Substituting in (𝑥,𝑦,𝑧)=(1,2,1), 𝑑,𝑑,𝑑=(1,−1,2), and 𝑑,𝑑,𝑑=(2,−1,1), we find 𝑥=1+𝑡+2𝑡,𝑦=2−𝑡−𝑡,𝑧=1+2𝑡+𝑡.

Let us now find the parametric equations of a plane that passes through three given points.

Find the parametric form of the equation of the plane that passes through the points 𝐴(1,5,1), 𝐵(3,4,3), and 𝐶(2,3,4).

1. 𝑥=1−2𝑡−𝑡, 𝑦=5+𝑡+2𝑡, 𝑧=1+3𝑡+2𝑡
2. 𝑥=2+2𝑡+𝑡, 𝑦=3−𝑡+𝑡, 𝑧=4+2𝑡+𝑡
3. 𝑥=−1−𝑡+2𝑡, 𝑦=−1+2𝑡+𝑡, 𝑧=1+3𝑡+2𝑡
4. 𝑥=3−2𝑡−𝑡, 𝑦=4+𝑡−𝑡, 𝑧=3−2𝑡+𝑡
5. 𝑥=2−2𝑡−𝑡, 𝑦=3+4𝑡, 𝑧=4+2𝑡+3𝑡

We are given three points, 𝐴(1,5,1), 𝐵(3,4,3), and 𝐶(2,3,4), that are in the plane. Let us first check that these three points are noncollinear by using the cross product, since if two vectors are collinear, then their cross product is zero. With 𝐴𝐵=(2,−1,2) and 𝐴𝐶=(1,−2,3), we find that 𝐴𝐵×𝐴𝐶=||||⃑𝑖⃑𝑗⃑𝑘2−121−23||||=⃑𝑖−4⃑𝑗−3⃑𝑘; hence, the points are not collinear, which means that they define a plane indeed.

We know that the parametric equations of a plane in space that contains point 𝑃(𝑥,𝑦,𝑧) and two noncollinear vectors ⃑𝑢=𝑢,𝑢,𝑢 and ⃑𝑣=𝑣,𝑣,𝑣 are a set of three equations of the form 𝑥=𝑥+𝑡𝑢+𝑡𝑣,𝑦=𝑦+𝑡𝑢+𝑡𝑣,𝑧=𝑧+𝑡𝑢+𝑡𝑣, where 𝑡 and 𝑡 are two real numbers.

Let us now identify, for each option, the coordinates (𝑥,𝑦,𝑧) and the two sets of vector components 𝑢,𝑢,𝑢 and 𝑣,𝑣,𝑣. Our findings are given in the table below.

Option(𝑥,𝑦,𝑧)𝑢,𝑢,𝑢𝑣,𝑣,𝑣
A(1,5,1)(−2,1,3)(−1,2,2)
B(2,3,4)(2,−1,2)(1,1,1)
C(−1,−1,1)(−1,2,3)(2,1,2)
D(3,4,3)(−2,1,−2)(−1,−1,1)
E(2,3,4)(−2,4,2)(−1,0,3)

With the three points 𝐴(1,5,1), 𝐵(3,4,3), and 𝐶(2,3,4), we can form the vectors 𝐴𝐶=(1,−2,3), 𝐴𝐵=(2,−1,2), and 𝐵𝐶=(−1,−1,1) - and of course the opposite vectors 𝐶𝐴=(−1,2,−3), 𝐵𝐴=(−2,1,−2), and 𝐶𝐵=(1,1,−1) as well.

Let us now analyze for each option what point and vectors have been used. In the table below, the cell has been shaded when the point coordinates or vector components do not correspond to any of the information given in the question.

We find that option D is correct. The parametric equations correspond to a plane that contains point 𝐵(3,4,3) and the vectors 𝐵𝐴=(−2,1,−2) and 𝐵𝐶=(−1,−1,1).

Let us look now at how to write the equation of a plane in general form from its parametric equations. Recall that the standard form of the equation of a plane is 𝑛(𝑥−𝑥)+𝑛(𝑦−𝑦)+𝑛(𝑧−𝑧)=0, where ⃑𝑛=𝑛,𝑛,𝑛 is a normal vector of the plane and 𝑃(𝑥,𝑦,𝑧) is a point on the plane. The standard from can be easily rearranged to the general form 𝑛𝑥+𝑛𝑦+𝑛𝑧+𝑑=0.

As the normal vector of a plane is given by the cross product of any two noncollinear vectors lying in the plane, it is possible to write the general form of the equation of a plane from its parametric equations.

The normal vector of the plane is given by the cross product of any two noncollinear vectors of the plane. Therefore, taking ⃑𝑢=𝑢,𝑢,𝑢 and ⃑𝑣=𝑣,𝑣,𝑣 from the parametric equations 𝑥=𝑥+𝑡𝑢+𝑡𝑣,𝑦=𝑦+𝑡𝑢+𝑡𝑣,𝑧=𝑧+𝑡𝑢+𝑡𝑣, we find ⃑𝑛=𝑛,𝑛,𝑛=⃑𝑢×⃑𝑣.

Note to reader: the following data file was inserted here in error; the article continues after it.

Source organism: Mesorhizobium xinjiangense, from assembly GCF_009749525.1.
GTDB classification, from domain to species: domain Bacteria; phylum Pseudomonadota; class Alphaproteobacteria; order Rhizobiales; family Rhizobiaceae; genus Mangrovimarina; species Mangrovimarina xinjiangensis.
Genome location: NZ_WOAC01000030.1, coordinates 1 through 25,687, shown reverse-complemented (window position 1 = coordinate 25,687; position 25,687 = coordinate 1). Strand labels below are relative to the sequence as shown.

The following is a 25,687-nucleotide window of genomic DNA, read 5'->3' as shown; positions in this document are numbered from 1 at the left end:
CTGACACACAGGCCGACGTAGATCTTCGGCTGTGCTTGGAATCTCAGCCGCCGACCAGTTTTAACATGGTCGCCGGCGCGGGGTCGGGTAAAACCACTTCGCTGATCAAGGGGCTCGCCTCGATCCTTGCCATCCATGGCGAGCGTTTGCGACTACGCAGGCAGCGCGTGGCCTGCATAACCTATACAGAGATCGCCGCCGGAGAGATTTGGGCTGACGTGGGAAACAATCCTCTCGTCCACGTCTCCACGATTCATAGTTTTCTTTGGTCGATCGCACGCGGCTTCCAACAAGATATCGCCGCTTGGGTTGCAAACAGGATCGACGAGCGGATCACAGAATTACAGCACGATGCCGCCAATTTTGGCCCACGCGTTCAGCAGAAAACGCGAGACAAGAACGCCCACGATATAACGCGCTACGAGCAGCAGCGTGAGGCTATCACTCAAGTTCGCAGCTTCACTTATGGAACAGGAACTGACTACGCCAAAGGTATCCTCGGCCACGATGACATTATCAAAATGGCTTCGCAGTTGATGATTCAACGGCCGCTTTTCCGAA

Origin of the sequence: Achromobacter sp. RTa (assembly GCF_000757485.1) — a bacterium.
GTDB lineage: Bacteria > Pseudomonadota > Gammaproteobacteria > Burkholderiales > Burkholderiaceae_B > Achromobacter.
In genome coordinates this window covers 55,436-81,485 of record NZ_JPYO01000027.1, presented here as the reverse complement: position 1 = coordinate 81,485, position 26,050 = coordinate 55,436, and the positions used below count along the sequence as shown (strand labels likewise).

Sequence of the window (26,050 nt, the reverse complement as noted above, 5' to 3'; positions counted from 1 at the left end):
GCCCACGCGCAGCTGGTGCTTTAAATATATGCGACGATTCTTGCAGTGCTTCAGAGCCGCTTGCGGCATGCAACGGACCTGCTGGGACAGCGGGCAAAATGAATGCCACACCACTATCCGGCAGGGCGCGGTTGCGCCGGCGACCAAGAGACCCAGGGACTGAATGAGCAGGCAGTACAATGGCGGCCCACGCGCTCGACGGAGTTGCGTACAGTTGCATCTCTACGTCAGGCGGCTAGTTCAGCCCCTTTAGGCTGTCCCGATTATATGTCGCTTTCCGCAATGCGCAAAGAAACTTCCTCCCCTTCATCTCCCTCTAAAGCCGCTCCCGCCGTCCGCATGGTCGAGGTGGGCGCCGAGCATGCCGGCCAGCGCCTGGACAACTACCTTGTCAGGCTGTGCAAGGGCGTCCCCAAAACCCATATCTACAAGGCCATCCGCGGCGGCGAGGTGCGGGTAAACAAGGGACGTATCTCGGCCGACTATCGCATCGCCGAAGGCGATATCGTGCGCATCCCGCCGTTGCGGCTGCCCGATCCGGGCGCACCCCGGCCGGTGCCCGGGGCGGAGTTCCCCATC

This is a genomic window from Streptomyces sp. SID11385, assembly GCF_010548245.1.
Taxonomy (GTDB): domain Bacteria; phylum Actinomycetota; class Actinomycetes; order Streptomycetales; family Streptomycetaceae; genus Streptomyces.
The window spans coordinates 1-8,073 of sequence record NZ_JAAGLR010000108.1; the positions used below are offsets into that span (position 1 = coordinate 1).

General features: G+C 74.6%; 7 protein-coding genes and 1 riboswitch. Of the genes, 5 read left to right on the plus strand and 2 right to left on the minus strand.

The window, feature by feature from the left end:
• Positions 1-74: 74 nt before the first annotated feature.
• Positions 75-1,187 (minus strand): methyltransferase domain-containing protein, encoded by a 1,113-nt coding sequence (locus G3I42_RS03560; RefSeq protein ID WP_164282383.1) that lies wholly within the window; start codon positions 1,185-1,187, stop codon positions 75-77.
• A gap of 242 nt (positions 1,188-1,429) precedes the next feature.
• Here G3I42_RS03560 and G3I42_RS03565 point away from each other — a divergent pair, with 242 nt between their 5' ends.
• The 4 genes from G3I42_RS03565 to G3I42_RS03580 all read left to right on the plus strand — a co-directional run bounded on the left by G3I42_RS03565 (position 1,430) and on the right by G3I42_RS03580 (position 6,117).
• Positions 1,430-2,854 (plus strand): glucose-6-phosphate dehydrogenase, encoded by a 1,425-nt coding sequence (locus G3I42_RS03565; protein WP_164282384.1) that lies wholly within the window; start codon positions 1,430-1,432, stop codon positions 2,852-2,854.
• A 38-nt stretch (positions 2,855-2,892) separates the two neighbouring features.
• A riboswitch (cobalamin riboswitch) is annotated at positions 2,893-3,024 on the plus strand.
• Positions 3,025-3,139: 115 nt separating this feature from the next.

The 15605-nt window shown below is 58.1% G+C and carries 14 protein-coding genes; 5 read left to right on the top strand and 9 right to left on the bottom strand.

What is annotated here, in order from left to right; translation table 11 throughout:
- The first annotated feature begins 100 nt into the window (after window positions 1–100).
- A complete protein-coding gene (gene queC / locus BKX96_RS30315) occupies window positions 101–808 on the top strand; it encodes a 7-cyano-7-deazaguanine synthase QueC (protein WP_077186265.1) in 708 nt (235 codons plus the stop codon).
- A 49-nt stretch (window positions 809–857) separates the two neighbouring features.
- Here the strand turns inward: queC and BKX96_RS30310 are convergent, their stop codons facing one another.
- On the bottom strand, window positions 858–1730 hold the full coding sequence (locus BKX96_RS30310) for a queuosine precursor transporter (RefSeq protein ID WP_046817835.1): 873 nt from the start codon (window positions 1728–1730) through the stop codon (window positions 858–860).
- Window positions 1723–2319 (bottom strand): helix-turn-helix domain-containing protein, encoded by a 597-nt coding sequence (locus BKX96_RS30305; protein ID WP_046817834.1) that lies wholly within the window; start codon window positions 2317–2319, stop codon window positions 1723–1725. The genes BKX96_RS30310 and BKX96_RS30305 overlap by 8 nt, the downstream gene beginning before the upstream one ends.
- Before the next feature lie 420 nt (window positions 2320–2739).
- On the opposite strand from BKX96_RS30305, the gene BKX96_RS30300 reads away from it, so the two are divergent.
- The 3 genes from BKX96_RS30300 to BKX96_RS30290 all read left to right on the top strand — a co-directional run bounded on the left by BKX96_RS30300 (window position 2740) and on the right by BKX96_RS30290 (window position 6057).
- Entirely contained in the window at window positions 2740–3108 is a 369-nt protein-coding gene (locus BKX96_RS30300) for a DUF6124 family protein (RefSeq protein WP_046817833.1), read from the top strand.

The standard equation is then 𝑛(𝑥−𝑥)+𝑛(𝑦−𝑦)+𝑛(𝑧−𝑧)=0.

It can be rearranged to the general form 𝑛𝑥+𝑛𝑦+𝑛𝑧+𝑑=0, with 𝑑=−𝑛𝑥+𝑛𝑦+𝑛𝑧.

Let us use this method in the next example.

Find the general equation of the plane 𝑥=4+7𝑡+4𝑡, 𝑦=−3−4𝑡, 𝑧=1+3𝑡.

We are given the parametric equations of the plane. We know that the coefficients of 𝑡 on one side and those of 𝑡 on the other side are the components of two vectors in the plane. Let us call these vectors ⃑𝑢 and ⃑𝑣. We find ⃑𝑢=(7,0,3) and ⃑𝑣=(4,−4,0). One normal vector of the plane is thus ⃑𝑛=⃑𝑢×⃑𝑣=||||⃑𝑖⃑𝑗⃑𝑘7034−40||||=⃑𝑖(0×0−(−4)×3)−⃑𝑗(7×0−3×4)+⃑𝑘(7×(−4)−4×0)=12⃑𝑖+12⃑𝑗−28⃑𝑘.

We have found that ⃑𝑛=(12,12,−28) is a normal vector of the plane. Normal vectors of a plane are all parallel, which means that they all can be written as 𝑘⃑𝑛, where ⃑𝑛 is one normal vector and 𝑘 is a real number. Here, all components of ⃑𝑛 are multiples of 4, so we can take 14⃑𝑛=(3,3,−7) as a normal vector to write our general equation.

The general equation of a plane is of the form 𝑛𝑥+𝑛𝑦+𝑛𝑧+𝑑=0, where 𝑛, 𝑛, and 𝑛 are the components of a normal vector of the plane. Substituting these components into the general equation of the plane, we find 3𝑥+3𝑦−7𝑧+𝑑=0.

To find the constant 𝑑, we need to know the coordinates of a point that belongs to a plane. We can find the coordinates of a point on the plane using the parametric equations: the constants in each equation correspond to the coordinates of a point on the plane. We find that the point with coordinates (4,−3,1) belongs to the plane. We substitute these into the equation, which gives 3×4+3×(−3)−7×1+𝑑=0𝑑=4.

The general equation of the plane is, therefore, 3𝑥+3𝑦−7𝑧+4=0.

It is worth noting that we could have kept our original normal vector to write the general equation—we would have found the same final general equation after dividing both sides by 4.

• The intercept equation of a plane with 𝑥-, 𝑦-, and 𝑧-intercepts 𝑎, 𝑏, and 𝑐, respectively, is given by 𝑥𝑎+𝑦𝑏+𝑧𝑐=1.
• The parametric equations of a plane in space that contains point 𝑃(𝑥,𝑦,𝑧) and two noncollinear vectors ⃑𝑢=𝑢,𝑢,𝑢 and ⃑𝑣=𝑣,𝑣,𝑣 are a set of three equations of the form 𝑥=𝑥+𝑡𝑢+𝑡𝑣,𝑦=𝑦+𝑡𝑢+𝑡𝑣,𝑧=𝑧+𝑡𝑢+𝑡𝑣, where 𝑡 and 𝑡 are two varying real numbers, called the parameters.
• A normal vector of a plane is given by ⃑𝑛=⃑𝑢×⃑𝑣.